Jane Lynch Shares 'Happy Accidents' of Life

Tuesday, September 13, 2011

Jane Lynch might be considered a bit of a late bloomer. But what a bloom.

In the past two years, the actress, 51, became a big-name star via Fox's Glee, won an Emmy, a Golden Globe and a People's Choice Award, married clinical psychologist Lara Embry and began renovations on her Laurel Canyon house. She hosts the Emmys on Sunday. And she squeezed in a memoir, Happy Accidents (Voice, $25.99), on sale Tuesday.

Lynch's life was hardly empty up to now. She had a busy acting career, including critically praised roles in Christopher Guest films, strong friendships and romantic relationships, but nothing as satisfying as what she has today.

"If you were to tell me five years ago that this would have happened for me, I would have told you you were lying. But it just feels so right and so wonderful," she says during an interview on the shaded patio in front of her temporary home. "I think if this had happened for me younger, I would be so unstable in my energy, fearful that it would all be taken away."

The book, a story that evolved from a series of personal speeches Lynch made to gay organizations, chronicles her life from growing up in a loving family outside Chicago to her acting experiences, and to her personal relationships. It carries a comic tone but also addresses Lynch's tougher challenges, including her time drinking (she stopped in 1991), and conveys her philosophy of embracing life as it is instead of how we wish it were.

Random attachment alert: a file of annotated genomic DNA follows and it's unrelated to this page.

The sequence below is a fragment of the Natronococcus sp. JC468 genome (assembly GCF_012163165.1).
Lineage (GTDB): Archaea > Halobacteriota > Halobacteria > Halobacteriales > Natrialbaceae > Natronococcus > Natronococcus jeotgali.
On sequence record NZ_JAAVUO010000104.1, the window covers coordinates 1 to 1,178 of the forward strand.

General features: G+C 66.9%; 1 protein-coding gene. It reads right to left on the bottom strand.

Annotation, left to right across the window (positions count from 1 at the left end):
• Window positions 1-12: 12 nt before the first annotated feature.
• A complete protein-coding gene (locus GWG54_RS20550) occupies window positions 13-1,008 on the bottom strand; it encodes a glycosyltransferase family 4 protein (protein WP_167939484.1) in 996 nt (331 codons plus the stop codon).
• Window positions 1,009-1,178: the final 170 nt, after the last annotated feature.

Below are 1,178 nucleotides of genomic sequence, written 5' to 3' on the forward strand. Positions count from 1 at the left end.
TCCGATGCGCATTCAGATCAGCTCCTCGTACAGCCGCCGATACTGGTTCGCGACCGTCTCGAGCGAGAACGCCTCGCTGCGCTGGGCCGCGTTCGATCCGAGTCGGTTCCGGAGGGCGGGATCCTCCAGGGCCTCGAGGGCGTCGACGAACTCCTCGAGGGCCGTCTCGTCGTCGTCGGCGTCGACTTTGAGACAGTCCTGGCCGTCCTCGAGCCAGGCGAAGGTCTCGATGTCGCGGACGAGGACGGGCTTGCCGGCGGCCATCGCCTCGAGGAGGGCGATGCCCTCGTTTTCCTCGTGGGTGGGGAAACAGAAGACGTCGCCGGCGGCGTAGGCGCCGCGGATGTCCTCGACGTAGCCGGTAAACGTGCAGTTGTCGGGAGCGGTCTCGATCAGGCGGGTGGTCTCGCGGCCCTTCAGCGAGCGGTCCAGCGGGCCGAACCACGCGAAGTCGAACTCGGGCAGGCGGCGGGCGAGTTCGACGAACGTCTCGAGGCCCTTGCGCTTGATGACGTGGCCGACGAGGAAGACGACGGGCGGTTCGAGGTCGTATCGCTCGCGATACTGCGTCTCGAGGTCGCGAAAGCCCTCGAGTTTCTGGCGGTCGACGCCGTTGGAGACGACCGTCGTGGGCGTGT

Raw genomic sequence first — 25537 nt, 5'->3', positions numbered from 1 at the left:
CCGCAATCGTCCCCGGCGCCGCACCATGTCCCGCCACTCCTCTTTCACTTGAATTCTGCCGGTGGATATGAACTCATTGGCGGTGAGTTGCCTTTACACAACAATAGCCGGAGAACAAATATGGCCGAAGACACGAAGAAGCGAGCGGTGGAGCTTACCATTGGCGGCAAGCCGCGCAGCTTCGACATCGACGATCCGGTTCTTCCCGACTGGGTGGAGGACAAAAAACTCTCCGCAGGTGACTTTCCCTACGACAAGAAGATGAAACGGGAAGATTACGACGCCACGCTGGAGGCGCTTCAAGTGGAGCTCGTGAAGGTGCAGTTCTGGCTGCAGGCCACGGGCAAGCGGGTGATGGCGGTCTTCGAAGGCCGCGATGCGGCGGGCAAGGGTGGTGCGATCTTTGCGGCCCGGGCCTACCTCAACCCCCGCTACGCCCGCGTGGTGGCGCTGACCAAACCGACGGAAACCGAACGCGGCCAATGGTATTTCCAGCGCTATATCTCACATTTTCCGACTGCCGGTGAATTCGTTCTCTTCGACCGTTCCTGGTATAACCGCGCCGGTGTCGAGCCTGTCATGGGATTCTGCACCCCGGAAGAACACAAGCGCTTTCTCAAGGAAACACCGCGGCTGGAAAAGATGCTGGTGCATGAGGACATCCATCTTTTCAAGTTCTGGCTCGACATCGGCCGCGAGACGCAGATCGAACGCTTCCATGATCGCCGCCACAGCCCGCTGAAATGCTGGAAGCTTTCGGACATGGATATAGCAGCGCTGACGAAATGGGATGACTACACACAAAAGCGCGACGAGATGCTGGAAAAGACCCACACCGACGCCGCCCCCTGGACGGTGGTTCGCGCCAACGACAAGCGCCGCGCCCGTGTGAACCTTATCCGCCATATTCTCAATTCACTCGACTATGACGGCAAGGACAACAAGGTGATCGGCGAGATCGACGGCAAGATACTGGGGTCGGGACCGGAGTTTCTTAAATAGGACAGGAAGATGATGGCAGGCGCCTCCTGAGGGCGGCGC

"I wasted a lot of time not liking what is," she says, but she took a constructive approach, too. "I said yes to everything, even though I thought I should be over here or over there, and I ended up getting a better life than I ever imagined for myself. It looks like a series of happy accidents when it was really just me kind of saying yes and being really prepared."

Those "accidents" include:
• Being directed by Guest in a Frosted Flakes commercial, then bumping into him again at a coffee shop, a meeting that evolved into the role in the movie Best in Show.

• Having a TV series to which she was obligated not get picked up, allowing her to accept a breakout role in hit Glee, which returns Sept. 20 (8 ET/PT).

• Being on the same airline flight with Mark Burnett, this year's Emmys producer, where he proposed she host the show.

• Meeting Embry at a lesbian rights awards dinner in 2009. They married last year in Massachusetts.

• Starting her house expansion plans before meeting Embry and Embry's now 9-year-old daughter, Haden. "It's almost as if, 'If you build it, they will come,'" Lynch jokes.

Lynch wanted to be an actress since childhood in Dolton, Ill. "For me, it was about being special and counting and also the world of make-believe. And I enjoy getting into the human condition."